The law of perpetually expanding expectations -- Part IV

Part IV in a series identifies the pros and cons of expanding expectations.
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I once heard this law stated this way: "Success is doing whatever it is you didn't do." Rarely is the concept carried to this extreme, but many of us do have a tendency to always want more. No matter how hard someone works, they should have worked harder. No matter how fast or how good a job they do, we want more and better. There can be a place for this, but it is often not done constructively.

When expanding expectations are good
When expectations are carefully and deliberately expanded as part of a continuous improvement program, for instance, it can be a win/win situation. And goals usually do get tougher and tougher from one period to the next, and that is not necessarily problematic.

Usually, however, continuously expanding expectations is not part of a well-thought-out plan developed in the spirit of cooperation. Instead, this often reflects an attitude of discontent or even greed. The comments in this article are not directed at the constructive approach of a continuous improvement program, but at the destructive and counterproductive tendency to consistently expand our expectations of others.

When expanding expectations are not good
Recall Charlie, the new warehouse supervisor that I talked about in "The dangers of unstated expectations -- Part II?" He was told that he was the new warehouse supervisor, and that if he did a good job, he would get a big raise. Imagine his surprise, then, when his boss tells him, "Charlie, I want to give you a raise, but you only got inventory turns to increase from two to three. I was really looking for four turns. You should be able to do that Charlie."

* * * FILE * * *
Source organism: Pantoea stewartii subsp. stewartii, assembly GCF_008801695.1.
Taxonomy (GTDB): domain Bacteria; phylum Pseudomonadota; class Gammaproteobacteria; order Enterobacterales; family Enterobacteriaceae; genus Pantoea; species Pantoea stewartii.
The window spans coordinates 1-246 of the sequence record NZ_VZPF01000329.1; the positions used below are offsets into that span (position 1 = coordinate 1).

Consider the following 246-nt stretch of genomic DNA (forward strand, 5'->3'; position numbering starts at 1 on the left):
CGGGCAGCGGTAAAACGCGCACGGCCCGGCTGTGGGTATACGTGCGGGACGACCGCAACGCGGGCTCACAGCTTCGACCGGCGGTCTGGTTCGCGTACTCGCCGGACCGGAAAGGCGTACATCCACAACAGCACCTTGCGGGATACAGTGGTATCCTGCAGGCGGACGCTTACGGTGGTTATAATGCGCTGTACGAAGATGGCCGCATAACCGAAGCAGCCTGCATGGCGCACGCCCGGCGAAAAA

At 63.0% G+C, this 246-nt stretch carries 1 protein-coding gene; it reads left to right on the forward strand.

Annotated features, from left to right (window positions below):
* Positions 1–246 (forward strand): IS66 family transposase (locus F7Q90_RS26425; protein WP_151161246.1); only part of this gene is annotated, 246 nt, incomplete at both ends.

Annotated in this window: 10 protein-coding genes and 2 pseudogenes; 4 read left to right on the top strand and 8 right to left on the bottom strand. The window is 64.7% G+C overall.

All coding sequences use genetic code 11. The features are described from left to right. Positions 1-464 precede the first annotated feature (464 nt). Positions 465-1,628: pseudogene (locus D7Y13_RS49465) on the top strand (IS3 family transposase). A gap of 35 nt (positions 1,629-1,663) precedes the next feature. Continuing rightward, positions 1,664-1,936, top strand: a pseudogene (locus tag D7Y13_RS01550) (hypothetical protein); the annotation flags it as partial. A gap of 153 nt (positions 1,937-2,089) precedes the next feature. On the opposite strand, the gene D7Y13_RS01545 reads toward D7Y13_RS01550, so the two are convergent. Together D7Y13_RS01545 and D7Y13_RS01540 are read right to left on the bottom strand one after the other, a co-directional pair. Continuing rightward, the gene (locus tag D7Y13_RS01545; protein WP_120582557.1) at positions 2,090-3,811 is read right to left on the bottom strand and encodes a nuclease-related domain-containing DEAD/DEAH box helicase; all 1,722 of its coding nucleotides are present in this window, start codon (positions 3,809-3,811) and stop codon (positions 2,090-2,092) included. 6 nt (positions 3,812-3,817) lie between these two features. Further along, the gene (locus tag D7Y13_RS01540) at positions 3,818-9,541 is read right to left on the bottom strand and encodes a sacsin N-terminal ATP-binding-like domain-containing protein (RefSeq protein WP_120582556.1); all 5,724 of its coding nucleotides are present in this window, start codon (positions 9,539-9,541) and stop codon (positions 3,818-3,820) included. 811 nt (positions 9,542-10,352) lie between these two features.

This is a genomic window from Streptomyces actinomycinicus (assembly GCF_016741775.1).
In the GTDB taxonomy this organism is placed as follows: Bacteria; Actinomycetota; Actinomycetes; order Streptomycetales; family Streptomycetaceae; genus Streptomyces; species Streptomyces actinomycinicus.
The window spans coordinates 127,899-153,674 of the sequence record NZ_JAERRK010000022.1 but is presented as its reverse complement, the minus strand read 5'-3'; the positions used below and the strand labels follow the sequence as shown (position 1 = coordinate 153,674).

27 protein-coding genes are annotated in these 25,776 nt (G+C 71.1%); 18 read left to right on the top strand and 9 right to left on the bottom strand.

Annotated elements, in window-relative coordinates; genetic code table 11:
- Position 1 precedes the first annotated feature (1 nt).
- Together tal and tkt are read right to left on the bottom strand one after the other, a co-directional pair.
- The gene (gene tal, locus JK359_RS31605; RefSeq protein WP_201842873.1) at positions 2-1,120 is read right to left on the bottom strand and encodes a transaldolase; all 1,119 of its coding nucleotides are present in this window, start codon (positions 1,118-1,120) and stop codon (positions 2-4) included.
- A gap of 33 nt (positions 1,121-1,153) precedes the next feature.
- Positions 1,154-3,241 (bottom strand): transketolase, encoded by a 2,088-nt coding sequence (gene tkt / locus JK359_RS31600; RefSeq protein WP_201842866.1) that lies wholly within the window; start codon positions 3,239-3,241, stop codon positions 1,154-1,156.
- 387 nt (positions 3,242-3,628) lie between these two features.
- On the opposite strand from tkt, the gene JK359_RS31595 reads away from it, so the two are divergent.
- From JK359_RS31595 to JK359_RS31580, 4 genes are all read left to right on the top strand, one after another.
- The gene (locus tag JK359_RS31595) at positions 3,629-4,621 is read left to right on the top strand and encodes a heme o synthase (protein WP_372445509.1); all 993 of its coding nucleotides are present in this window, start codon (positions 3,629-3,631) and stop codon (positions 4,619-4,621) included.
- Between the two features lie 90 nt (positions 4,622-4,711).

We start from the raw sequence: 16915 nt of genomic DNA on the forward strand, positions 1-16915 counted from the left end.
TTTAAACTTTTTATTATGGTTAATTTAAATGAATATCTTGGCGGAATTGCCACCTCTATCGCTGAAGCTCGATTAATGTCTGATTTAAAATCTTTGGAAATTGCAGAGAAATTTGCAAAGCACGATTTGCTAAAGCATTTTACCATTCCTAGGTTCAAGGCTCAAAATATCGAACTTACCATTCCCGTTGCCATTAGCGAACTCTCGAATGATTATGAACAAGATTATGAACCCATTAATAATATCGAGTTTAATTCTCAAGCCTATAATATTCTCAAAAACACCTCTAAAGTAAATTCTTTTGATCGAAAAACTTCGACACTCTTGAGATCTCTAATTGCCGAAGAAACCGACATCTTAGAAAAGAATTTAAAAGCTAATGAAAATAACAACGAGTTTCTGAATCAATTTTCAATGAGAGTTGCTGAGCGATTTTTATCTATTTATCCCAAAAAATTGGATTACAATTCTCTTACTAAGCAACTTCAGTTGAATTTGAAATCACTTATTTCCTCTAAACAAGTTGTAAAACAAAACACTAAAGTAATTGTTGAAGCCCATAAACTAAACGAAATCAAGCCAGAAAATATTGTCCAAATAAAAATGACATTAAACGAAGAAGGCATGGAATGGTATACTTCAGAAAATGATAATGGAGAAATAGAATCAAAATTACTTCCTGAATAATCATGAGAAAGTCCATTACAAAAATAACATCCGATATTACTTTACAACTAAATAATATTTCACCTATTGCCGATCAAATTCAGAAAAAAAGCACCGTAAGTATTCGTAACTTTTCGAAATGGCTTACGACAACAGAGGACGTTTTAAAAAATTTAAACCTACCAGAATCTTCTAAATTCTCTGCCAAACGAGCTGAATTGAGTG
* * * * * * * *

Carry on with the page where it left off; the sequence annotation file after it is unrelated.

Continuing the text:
Charlie likely felt great that he had improved turns by 50 percent, only to be told that he should have improved turns by 100 percent!

Some characteristics of dangerously expanding expectations to watch for:

  • Expectations are changed after the assignment has been made, but before the conclusion of the project or time period in question.
  • Expectations are set based on what is deemed to be possible, not on what is needed.
  • Goals and metrics change more often than they are static.
  • Goals, metrics and timelines are often ignored because they change so frequently.
  • A culture of frustration because the boss can "never be satisfied."

Next in the series: The Advantages of Managed Expectations on SNEWS® Oct. 23, 2006

© Ascent Advising 2006 (reprinted exclusively by SNEWS® with permission)

Dave Bartholomew is a principal with Ascent Advising, providing wide-ranging business advisory services to companies around the globe. His 30 years in leadership roles in the outdoor industry equip him well for coming alongside business owners and executive teams in moving their companies ever upward. His popular email newsletter, "Adages from Ascent," brings to light vital and innovative concepts for running a business. For a free subscription, and to view past issues of the newsletter, visit AscentAdvising.com and follow the link for “Adages from Ascent”. Dave can be reached at Dave@AscentAdvising.com or 206-669-7055.

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